A high quality computing education equips pupils to use computational thinking and creativity to understand and change the world"
Have you read this before?
Do you recognise the document from which this quote is taken?
It's actually the first sentence in the new computing programme of study for KS1 and KS2 to be implemented in maintained schools by September 2014!
It challenges us all to understand what is meant by computational thinking.
According to Jeanette Wing, Professor of Computer Science at Carnegie Mellon University, computational thinking involves answering these questions:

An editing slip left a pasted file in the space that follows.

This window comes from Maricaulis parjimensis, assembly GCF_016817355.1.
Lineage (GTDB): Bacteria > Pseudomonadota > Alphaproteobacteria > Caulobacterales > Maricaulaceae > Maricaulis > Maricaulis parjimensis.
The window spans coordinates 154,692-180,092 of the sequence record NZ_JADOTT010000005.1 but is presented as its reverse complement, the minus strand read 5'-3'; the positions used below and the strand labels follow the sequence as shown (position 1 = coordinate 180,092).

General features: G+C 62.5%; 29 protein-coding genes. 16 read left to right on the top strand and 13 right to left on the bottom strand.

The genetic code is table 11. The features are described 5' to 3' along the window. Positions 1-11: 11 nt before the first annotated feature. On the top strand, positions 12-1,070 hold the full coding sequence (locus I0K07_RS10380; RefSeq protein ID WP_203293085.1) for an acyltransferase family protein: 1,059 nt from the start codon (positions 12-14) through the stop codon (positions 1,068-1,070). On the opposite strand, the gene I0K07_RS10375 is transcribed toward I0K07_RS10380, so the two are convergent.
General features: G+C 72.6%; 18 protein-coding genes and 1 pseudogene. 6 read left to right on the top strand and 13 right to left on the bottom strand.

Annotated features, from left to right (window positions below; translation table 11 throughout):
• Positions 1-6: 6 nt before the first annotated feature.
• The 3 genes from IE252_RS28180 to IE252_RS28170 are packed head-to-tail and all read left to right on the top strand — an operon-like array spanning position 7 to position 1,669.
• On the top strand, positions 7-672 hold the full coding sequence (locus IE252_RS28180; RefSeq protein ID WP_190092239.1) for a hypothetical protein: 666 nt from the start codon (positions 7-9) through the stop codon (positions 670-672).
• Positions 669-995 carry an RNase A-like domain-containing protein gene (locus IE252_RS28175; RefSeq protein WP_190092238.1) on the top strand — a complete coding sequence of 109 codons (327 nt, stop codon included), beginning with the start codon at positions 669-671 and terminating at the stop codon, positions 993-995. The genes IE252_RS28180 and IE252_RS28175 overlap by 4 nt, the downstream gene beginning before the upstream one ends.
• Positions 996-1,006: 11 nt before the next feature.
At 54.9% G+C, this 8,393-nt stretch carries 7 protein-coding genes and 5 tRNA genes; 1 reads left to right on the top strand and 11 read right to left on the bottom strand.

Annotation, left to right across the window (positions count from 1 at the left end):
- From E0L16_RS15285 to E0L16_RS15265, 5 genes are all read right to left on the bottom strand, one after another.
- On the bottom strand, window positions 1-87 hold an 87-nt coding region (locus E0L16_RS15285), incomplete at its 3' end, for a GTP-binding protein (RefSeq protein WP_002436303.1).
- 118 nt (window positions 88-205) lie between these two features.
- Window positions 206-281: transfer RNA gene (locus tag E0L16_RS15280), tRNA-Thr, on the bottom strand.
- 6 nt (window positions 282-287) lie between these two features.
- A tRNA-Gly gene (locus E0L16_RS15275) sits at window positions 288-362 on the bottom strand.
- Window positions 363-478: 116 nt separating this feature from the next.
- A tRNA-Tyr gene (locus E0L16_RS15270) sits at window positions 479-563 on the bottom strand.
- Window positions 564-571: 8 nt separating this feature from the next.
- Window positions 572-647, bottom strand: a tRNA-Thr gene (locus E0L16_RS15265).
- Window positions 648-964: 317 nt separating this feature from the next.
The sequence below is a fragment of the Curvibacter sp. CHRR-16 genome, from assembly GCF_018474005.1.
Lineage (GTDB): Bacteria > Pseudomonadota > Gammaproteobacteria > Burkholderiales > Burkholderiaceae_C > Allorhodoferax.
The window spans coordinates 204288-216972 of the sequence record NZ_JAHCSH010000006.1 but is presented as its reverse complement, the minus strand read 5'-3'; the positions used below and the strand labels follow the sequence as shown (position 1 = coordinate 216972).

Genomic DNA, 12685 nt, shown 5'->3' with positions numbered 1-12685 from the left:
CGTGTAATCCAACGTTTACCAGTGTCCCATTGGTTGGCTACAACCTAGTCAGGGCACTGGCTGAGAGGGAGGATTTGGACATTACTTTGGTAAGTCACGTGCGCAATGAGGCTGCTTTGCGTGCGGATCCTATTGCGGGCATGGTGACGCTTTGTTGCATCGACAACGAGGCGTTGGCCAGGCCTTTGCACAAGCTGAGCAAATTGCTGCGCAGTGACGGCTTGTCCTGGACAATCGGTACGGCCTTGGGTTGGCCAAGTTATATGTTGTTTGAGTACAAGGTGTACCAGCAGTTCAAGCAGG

• What is the problem we are trying to solve?
• What's the best way to solve it?
• How do I break the problem down into smaller parts?
• Can I develop a step by step strategy to solve the problem?
• Can I see any patterns, similarities or differences that will lead to a solution?
• Is the solution I've found efficient?
• Have I avoided over complicating my solution?
In short, it is a set of problem solving skills and techniques that pupils will utilise throughout life along with their literacy and numeracy skills. The challenge for us is to devise strategies to create a generation of confident problem solvers with the determination to succeed combined with the resilience needed to overcome difficulties.